Social Security plays a key role in most Americans' retirement plans. You can start taking your Social Security retirement benefits at any age between 62 and 70. The later in that window you start, the more each payment will be, but the fewer number of payments you'll get over your lifetime.
That trade-off of time vs. money raises a key question: What is the best age for you to take your Social Security retirement benefit? Unfortunately, that's a question that's much easier to ask than to answer unless you have access to a working crystal ball. Still, there are a few key guidelines you should consider when contemplating taking your own Social Security benefit.
The basic timetable -- and one key date to note
The chart below from Social Security shows the change in your benefit amount based on the year you were born and the age at which you start taking benefits. It may seem complicated, but note from the perspective of lifetime dollars received, it's roughly a wash on average. In other words, the typical recipient will get about the same over his or her lifetime regardless of when that person starts taking benefits.
Within that timetable, the most important date to note is your normal retirement age. If you start collecting before your normal retirement age, there's a $1 penalty for every $2 in earned income you have above a fairly low threshold ($15,480 in 2014). The penalty is less in the year you reach full retirement age -- and disappears once you pass it. Because of that penalty, it's typically a good idea to not start collecting Social Security before your full retirement age if you're still working.
Other key factors to consider
While it might be a wash on average no matter when you start collecting, your personal circumstances may make a huge difference for when you should collect. Key factors to consider include:
- If you really need the money, go ahead and start collecting early. Just be sure to understand that it's a permanent reduction in your benefit and that the only increases you'll get will be in line with the official inflation rate.
- Your health and expectations for longevity for both yourself and your spouse also matter. If you expect to be vibrant and active into your 90s, then you'll likely be better off waiting as long as possible to get that larger check. If, on the other hand, you expect to pass away or be in a Medicaid-supported nursing home at a fairly young age, then you'll likely either collect more or at least get more use out of the money if you start early.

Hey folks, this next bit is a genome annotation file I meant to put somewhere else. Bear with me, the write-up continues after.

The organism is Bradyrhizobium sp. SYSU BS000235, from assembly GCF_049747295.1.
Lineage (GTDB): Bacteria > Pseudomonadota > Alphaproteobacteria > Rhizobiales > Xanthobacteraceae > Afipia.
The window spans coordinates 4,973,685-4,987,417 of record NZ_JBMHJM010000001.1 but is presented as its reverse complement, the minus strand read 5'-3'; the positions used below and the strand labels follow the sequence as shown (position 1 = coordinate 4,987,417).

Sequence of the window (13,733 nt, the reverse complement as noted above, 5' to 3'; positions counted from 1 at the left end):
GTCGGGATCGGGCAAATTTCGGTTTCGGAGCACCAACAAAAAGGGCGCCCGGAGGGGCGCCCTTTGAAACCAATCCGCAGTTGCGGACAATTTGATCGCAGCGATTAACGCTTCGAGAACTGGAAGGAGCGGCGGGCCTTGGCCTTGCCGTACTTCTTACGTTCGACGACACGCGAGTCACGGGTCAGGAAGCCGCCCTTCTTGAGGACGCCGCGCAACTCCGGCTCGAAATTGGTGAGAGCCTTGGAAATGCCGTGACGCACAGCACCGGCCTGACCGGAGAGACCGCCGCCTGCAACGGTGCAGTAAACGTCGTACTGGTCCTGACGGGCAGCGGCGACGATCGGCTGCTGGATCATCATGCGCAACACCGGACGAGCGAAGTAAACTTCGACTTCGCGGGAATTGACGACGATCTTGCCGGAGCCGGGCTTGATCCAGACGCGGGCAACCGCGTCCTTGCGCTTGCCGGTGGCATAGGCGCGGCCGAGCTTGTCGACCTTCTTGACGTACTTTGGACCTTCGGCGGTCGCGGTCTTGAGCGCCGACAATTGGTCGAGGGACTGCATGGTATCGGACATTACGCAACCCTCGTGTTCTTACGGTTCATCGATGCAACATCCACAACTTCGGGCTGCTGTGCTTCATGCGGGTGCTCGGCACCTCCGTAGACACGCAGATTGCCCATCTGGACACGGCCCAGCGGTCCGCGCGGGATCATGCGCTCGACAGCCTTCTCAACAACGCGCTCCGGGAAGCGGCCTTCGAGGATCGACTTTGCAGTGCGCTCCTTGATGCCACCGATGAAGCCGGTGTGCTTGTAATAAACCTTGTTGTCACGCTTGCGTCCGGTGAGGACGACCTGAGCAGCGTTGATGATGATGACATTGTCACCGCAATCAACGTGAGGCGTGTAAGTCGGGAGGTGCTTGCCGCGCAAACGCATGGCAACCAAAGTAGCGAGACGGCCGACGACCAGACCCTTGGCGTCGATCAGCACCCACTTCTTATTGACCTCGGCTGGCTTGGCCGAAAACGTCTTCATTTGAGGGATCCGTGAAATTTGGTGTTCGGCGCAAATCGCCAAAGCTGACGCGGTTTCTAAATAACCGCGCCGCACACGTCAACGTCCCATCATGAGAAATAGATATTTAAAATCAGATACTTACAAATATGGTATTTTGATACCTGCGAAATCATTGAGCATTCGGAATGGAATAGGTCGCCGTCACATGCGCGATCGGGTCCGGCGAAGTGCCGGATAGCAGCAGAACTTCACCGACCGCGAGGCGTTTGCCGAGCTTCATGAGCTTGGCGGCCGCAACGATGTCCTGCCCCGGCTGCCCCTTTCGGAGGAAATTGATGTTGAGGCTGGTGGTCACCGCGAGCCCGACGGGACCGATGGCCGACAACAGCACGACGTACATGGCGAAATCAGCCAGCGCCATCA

- Your investing prowess could be important, too. If you're an excellent investor, taking Social Security early will let you compound more of your invested money for a longer period of time, giving you the potential for a higher lifetime income level. On the flip side, the 8% per year increase in your Social Security benefit that you get from waiting is just about the best guaranteed boost available.
- Your other sources of income matter, too. If you're still working or have a pension or other investment income that sufficiently covers your costs, then waiting may make sense. With enough other income, up to 85% of your Social Security benefit can be subject to income taxes. Delaying gets you an 8% increase in your payment and keeps your Social Security benefit out of your taxable income until you do start collecting it.
It's your Social Security -- and your choice
Ultimately, when to take your Social Security boils down to a personal choice based largely on how those factors along with a few others play out in your individual situation. Unless you have a crystal ball and know your future with certainty, there are few huge mistakes in choosing when to collect.
So consider what you know about your current situation and what you honestly believe your future will hold, and decide for yourself what looks like it will work best for you. As long as you understand the trade-offs and make an informed decision based on your circumstances, chances are very good that it'll be a smart one for you.
Chuck Saletta has no position in any stocks mentioned. The Motley Fool has no position in any of the stocks mentioned. Try any of our Foolish newsletter services free for 30 days. We Fools may not all hold the same opinions, but we all believe that considering a diverse range of insights makes us better investors. The Motley Fool has a disclosure policy.